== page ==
Weekend Box Office Wrap-up: October 22, 2017

With Halloween right around the corner, a seasonally appropriate comedy managed to take top spot at the box office.

Debuting in first is Boo 2!: A Madea Halloween, which made $21.6 million in its first three days. Though the movie was drubbed by critics, the popularity of the franchise was enough to draw in sizable crowds. It is worth pointing out, however, this is the second-lowest opening for a Madea movie, topping only A Madea Christmas' $16 million. This means that while Tyler Perry's fan base remains intact, there isn't as much widespread interest in the hastily-made sequel to last year's hit. The original Madea Halloween opened with $28.5 million, so there was a bit of a decline here.

Because this sequel isn't in great demand, odds are it won't have strong legs as its box office run progresses. That said, it should stick around for a bit given that its titular holiday is about a week away. It's true that full-blown horror movie Jigsaw opens next Friday, but viewers looking for more light-hearted scares may find Madea appealing. At the end of the day, Boo 2! won't rank among the biggest offerings in the series, but will likely post respectable numbers against its $25 million production budget.

Opening in second is disaster film Geostorm with $13.3 million. The movie was never expected to do much commercially, considering interest in these types of projects died at some point in the 1990s and star Gerard Butler hasn't been much of a draw throughout his career. The reviews for this one were also infamously bad, which piqued the interests of the morbidly curious, but obviously didn't help much in regards to mainstream audiences. Geostorm did get a small boost from the international markets, as its worldwide total currently stands at $62.9 million. Still, it has a long way to go to make up its $120 million production budget, and will likely go down as a bomb for Warner Bros.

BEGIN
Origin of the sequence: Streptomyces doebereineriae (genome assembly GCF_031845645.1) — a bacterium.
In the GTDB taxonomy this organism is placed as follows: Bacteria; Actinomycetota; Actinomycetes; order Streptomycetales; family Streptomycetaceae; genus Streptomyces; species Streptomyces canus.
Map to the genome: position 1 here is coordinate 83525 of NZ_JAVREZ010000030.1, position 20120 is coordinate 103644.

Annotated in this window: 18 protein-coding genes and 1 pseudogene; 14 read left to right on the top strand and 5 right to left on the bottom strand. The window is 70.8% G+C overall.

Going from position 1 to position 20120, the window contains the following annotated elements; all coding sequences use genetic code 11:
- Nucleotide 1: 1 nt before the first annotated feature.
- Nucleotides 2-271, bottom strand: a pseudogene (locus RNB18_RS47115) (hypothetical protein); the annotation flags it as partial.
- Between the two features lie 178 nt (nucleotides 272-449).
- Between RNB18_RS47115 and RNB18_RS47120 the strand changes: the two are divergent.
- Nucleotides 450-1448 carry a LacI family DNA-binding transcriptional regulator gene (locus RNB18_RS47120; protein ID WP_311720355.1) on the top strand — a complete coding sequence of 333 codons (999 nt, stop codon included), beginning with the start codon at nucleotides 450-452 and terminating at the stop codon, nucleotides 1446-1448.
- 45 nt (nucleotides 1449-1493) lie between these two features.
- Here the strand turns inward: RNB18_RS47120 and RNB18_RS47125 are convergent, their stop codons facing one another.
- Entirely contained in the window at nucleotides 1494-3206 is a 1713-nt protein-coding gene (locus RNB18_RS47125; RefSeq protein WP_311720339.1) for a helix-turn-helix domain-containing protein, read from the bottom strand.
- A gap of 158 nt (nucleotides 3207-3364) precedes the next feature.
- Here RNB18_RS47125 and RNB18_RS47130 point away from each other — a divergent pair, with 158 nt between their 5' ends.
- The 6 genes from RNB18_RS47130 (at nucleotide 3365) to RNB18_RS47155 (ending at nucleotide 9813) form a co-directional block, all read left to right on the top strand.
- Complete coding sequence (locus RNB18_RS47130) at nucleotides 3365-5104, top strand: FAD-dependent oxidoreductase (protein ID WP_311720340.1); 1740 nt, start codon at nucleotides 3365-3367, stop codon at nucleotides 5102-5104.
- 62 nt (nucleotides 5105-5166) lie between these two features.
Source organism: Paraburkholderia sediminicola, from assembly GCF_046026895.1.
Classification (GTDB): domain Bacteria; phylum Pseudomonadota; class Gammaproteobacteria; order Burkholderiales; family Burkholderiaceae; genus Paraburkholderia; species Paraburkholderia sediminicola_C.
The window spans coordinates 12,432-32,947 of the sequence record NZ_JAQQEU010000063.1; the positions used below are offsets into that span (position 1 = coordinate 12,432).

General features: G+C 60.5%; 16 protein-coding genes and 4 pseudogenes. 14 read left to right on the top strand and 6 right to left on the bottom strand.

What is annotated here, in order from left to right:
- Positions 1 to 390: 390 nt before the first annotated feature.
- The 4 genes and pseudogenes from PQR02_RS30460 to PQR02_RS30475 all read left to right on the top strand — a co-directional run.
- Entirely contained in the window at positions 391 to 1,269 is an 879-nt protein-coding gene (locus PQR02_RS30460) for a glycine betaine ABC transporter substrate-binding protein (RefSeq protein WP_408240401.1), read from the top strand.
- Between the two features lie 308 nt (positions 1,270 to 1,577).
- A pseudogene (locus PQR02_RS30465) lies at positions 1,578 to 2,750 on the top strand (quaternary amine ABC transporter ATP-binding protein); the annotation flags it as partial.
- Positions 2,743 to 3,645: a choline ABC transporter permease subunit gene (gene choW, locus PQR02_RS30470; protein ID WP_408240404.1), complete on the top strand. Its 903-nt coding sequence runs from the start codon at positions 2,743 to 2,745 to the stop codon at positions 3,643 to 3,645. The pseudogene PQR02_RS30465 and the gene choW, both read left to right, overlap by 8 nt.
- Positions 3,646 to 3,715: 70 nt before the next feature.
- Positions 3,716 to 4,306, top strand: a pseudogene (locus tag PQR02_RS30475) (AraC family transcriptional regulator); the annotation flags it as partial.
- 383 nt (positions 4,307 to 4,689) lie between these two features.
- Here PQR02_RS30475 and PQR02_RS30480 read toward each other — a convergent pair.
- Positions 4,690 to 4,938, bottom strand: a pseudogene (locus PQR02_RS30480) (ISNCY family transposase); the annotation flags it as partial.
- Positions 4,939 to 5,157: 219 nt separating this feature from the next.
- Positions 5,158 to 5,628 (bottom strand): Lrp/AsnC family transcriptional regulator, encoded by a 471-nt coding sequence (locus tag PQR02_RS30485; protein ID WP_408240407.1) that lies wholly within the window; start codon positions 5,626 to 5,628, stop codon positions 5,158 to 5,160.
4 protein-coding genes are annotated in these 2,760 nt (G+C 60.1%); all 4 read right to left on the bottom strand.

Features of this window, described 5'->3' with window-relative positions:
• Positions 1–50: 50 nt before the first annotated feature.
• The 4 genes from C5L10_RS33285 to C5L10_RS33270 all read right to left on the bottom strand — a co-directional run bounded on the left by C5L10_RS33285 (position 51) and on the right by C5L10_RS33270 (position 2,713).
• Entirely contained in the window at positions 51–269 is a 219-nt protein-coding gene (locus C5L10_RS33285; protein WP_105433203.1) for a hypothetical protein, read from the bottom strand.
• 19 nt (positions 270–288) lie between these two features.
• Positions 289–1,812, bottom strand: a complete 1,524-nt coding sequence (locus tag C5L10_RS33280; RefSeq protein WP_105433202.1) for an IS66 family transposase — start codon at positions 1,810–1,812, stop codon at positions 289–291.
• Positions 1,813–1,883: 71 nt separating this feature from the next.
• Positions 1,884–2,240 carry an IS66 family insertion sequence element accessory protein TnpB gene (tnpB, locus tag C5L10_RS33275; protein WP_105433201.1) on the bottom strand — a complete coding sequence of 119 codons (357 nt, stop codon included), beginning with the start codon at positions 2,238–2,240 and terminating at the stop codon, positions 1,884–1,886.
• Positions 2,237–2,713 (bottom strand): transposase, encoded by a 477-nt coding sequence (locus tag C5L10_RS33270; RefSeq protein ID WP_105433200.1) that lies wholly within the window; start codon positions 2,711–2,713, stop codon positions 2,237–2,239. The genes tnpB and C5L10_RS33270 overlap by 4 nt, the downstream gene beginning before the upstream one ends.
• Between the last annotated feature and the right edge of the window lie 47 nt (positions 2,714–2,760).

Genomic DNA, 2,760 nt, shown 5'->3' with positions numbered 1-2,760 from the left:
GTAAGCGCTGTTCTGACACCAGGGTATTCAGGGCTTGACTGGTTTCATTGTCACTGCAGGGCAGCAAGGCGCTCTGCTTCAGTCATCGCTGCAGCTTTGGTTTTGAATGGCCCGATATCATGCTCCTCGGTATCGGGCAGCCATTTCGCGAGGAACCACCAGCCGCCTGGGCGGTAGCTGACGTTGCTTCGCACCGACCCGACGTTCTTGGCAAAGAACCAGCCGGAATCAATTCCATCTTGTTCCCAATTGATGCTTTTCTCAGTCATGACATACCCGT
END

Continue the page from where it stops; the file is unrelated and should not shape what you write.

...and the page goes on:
Dropping to third is last week's champ, Happy Death Day, with $9.3 million. The horror film dropped 64 percent from its opening numbers, which is a pretty steep decline. Though word-of-mouth for it was solid, the arrival of two new wide releases took away some business, as Happy Death Day didn't really break out of its niche and only appealed to its genre crowd. It's now brought in $40.6 million domestically, far surpassing the tiny $4.8 million budget.

Coming in fourth is Blade Runner 2049, which brought in $7.1 million in its third weekend. Even with all the critical acclaim, Denis Villeneuve's sci-fi sequel continues to slide down the charts, failing to break out or maintain legs as many thought it would. It now stands at $74 million domestically. It's done better in the foreign countries, earning $194.1 million globally, though it's becoming less and less likely it turns a profit for Warner Bros./Sony.

Rounding out the top five is the new drama Only the Brave (read our review), making $6 million in its opening weekend. Of all the week's new releases, this was the one that scored the best reception by far, as many critics felt it was a tasteful and emotional tribute to the Granite Mountain Hotshots. That word-of-mouth helped Only the Brave emerge as a counter-programming option for older moviegoers, particularly those looking for a classically Hollywood drama led by a talented cast. It was never going to be a massive hit, and Sony may have been hoping for a little more, but this is still respectable.

In sixth is The Foreigner with $5.4 million. Jackie Chan's latest action vehicle is now up to $22.8 million in the States.

The #7 movie is IT. The Stephen King adaptation earned $3.5 million in its seventh weekend, increasing its Stateside total to $320.2 million.

Pennywise Attacking Eddie in IT

Coming in eighth is The Snowman, which failed to the tune of $3.4 million in its first three days. Despite having a talented cast and crew behind it, the crime drama received extremely negative reviews (due in part to the fact they didn't finish filming the script), as many wrote it off as a weak translation of the best-selling source material. This one was pretty much dead on arrival, even with Michael Fassbender in the lead.

In ninth is American Made with $3.1 million. The Tom Cruise crime dramedy is now up to $45.5 million domestically.

Capping off the top 10 is Kingsman: The Golden Circle, which earned $3 million in its fifth weekend. The spy sequel raised its Stateside total to $94.5 million.

[NOTE: These are only weekend box office estimates -- based on Friday and Saturday ticket sales coupled with adjusted expectations for Sunday. Official weekend box office results will be released on Monday, October 23 -- at which time we'll update this post with any changes.]

Source: Box Office Mojo

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